Question: Basing their reasoning on the phrase ahsan-ul-khâliqîn, which appears in the Qur’ân al-karîm, some people use the words creating or creator for people. Is it appropriate to use them as such?
What is the meaning of ahsan-ul-khâliqîn, which appears in the Qur’ân al-karîm? If you consult a dictionary, it will define it as “the Best of creators,which may lead to the wrong assumption that there are many creators. The translations of the Qur’ân on the market are not much different from this. Therefore, one cannot learn Islam from dictionaries or from translations of the Qur’ân. One must refer to authentic tafsîrs and religious books that deal with belief and practice.

It is written in Birgivî Vasiyyetnâmesi, “If one says that food comes from Allahu ta’âlâ but humans’ actions are necessary, too, one becomes a disbeliever.” Hadrat Ismâ‘îl Haqqi of Bursa writes in his book Hujjat-ul-bâligha, “In reality, Khâliq [Creator] is Allahu ta’âlâ alone. It is ilhad to call a person creator.” (Ilhad means abandoning one’s religious faith.)

Allahu ta’âlâ does not have a partner in anything He does. He, alone, is the Creator of every creature. To create is to make existent from nothing. To create also means to make a substance or an element existent, and after making it exist, to change it to some other being. For example, the âyât (Qur’anic verses) stating that He created humans from sperm and genies from fire informs us that this is so. (Sûrat-ur-Rahman:15; Sûrat-ul-Mu’minûn:12-14)

The word Khâliq has a couple of meanings. Al-Khâliq, one of the 99 Beautiful Names of Allah, means “the One who creates from nothing.” It also means “the One who gives shape.” In this respect, the word creator cannot be applied to humans. It is written in Shaikhzâda’s annotation to Tafsîr-i Baydâwî:

Ahsan-ul-khâliqîn means the Best of those who decree [who depict, who give shape, who put in order, who design] because the real, primary meaning of khalq is to create, to build, to make existent from nothing. The word khâliq in this verse has been used in the meaning of “the one who decrees.” As the word khalq cannot be thought of anyone else other than Allahu ta’âlâ in the sense of creating, it cannot be said “Allah is the Best of them [creators].” (vol. 4, 68)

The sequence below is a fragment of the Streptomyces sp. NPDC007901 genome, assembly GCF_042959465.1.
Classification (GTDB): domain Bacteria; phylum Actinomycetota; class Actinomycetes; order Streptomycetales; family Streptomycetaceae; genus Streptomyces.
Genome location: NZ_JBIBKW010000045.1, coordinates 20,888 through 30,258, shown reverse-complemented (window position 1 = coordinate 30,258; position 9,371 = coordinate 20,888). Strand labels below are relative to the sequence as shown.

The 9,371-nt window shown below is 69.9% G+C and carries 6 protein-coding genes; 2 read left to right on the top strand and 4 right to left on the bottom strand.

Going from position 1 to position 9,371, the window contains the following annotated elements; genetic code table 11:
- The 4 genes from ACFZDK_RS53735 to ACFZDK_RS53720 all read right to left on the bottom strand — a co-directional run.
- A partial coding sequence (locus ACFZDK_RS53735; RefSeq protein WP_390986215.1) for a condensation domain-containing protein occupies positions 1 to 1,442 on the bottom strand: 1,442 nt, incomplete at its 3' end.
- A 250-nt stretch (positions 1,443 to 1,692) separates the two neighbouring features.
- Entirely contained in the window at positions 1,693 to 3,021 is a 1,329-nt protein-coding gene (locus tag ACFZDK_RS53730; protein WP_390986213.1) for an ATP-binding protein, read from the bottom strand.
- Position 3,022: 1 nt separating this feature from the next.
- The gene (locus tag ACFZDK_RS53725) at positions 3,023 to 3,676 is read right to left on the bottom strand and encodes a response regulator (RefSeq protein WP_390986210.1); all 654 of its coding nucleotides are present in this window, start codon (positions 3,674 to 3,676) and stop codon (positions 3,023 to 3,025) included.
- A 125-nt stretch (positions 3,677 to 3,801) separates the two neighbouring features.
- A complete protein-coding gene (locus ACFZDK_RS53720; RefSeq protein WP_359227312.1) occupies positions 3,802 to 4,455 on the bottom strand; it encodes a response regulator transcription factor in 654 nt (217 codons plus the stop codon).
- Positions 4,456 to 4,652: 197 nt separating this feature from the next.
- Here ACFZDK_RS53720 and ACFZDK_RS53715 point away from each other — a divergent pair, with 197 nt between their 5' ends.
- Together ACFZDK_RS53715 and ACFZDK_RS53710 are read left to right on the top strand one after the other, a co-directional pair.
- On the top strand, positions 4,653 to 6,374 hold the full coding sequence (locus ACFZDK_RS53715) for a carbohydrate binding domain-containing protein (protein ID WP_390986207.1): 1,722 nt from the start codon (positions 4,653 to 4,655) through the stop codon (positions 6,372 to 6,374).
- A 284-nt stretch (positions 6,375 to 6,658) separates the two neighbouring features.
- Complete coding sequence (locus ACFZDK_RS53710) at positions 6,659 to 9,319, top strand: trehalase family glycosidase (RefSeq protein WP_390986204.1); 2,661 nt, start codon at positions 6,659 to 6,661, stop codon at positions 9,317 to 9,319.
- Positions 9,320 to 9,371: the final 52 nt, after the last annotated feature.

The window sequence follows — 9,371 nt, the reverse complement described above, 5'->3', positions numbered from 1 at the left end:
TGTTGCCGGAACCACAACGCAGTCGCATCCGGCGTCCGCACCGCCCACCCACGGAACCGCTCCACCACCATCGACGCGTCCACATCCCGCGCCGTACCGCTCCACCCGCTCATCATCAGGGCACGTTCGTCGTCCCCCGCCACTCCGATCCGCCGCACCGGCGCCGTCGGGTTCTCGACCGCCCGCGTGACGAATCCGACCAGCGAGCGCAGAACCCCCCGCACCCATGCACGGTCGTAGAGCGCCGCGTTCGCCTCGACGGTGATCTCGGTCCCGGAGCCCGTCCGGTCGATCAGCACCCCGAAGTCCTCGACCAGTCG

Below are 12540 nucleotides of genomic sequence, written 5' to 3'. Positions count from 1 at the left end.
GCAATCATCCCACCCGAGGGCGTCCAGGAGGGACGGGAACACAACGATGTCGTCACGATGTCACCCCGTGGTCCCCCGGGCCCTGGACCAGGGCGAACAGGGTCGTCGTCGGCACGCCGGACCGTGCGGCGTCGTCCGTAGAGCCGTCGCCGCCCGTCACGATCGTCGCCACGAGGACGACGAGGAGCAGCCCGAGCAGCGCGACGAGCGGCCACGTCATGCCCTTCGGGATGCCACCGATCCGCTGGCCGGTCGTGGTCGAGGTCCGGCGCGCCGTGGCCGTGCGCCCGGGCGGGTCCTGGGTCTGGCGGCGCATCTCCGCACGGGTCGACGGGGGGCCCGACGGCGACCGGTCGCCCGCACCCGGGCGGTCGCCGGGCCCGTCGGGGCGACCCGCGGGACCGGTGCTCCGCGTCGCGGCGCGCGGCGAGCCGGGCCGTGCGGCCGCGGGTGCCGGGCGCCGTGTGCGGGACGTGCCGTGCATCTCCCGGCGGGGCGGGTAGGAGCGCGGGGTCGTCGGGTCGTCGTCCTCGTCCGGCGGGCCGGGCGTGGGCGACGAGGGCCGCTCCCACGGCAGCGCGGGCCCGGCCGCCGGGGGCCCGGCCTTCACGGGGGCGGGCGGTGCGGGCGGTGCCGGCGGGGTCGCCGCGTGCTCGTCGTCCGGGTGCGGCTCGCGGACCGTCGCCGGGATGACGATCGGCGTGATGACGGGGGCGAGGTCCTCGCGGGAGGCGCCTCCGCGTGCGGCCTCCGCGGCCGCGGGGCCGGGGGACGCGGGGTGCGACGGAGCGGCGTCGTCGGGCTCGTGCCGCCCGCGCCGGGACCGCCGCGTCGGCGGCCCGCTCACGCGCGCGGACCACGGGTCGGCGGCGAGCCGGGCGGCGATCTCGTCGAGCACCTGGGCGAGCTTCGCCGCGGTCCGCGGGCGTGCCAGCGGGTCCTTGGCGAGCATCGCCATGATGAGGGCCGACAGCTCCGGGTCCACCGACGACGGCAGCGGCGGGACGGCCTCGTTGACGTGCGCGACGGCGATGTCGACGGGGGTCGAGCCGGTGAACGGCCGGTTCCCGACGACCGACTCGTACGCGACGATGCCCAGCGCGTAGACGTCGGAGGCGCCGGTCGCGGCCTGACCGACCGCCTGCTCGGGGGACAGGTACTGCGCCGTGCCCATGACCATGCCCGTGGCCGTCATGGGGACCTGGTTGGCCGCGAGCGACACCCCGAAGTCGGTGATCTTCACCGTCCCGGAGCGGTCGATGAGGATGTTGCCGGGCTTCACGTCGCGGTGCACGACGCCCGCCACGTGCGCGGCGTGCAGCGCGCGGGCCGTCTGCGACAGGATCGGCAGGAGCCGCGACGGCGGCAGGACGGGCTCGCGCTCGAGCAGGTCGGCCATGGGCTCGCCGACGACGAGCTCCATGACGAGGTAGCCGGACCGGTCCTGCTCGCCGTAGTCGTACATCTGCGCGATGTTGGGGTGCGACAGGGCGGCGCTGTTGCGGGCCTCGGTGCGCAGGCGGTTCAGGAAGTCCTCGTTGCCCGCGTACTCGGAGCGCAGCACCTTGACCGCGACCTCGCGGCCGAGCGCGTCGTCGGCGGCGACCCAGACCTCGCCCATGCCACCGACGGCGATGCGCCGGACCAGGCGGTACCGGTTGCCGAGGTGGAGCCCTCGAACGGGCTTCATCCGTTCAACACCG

If the phrase Khâliq-un-khâliqîn (Khâliq of the khâliqs) is used in the sense of “the Giver of shape to the givers of shape,” it is again not appropriate because the Names of Allah are tawqîfî. That is, they are dependent upon Islam’s prescription; people are not allowed to fabricate names. The words creator or creative cannot be applied to people, for there is no creator besides Allah.

It is on no account permissible to say about a person, “He created. He is creative.” It causes disbelief to call anybody besides Allah the creator, no matter for what purpose. The Creator is only Allahu ta’âlâ. The Qur’ân al-karîm purports:
(It is He who created the heavens and the earth from nothing. He created all things.) [Sûrat-ul-An‘âm, 101]

(Have they found partners who create as Allah does, so that both creations seem alike to them? It is Allah who creates everything.) [Sûrat-ur-Ra’d, 16]

(Do they not consider that Allah, who created the heavens and the earth, is Able to create their like as well?) [Sûrat-ul-Isrâ’, 99]

(Allah, your Rabb, is the Creator of all things. There is no ilâh besides Him. How are you deceived and turned aside?) [Sûrat-ul-Mu’min, 62]

(ilâh: god, deity)

While Allahu ta’âlâ declares that the only Creator is He, that there is no creator other than He, and that He has no partner, how can one say that there are many creators?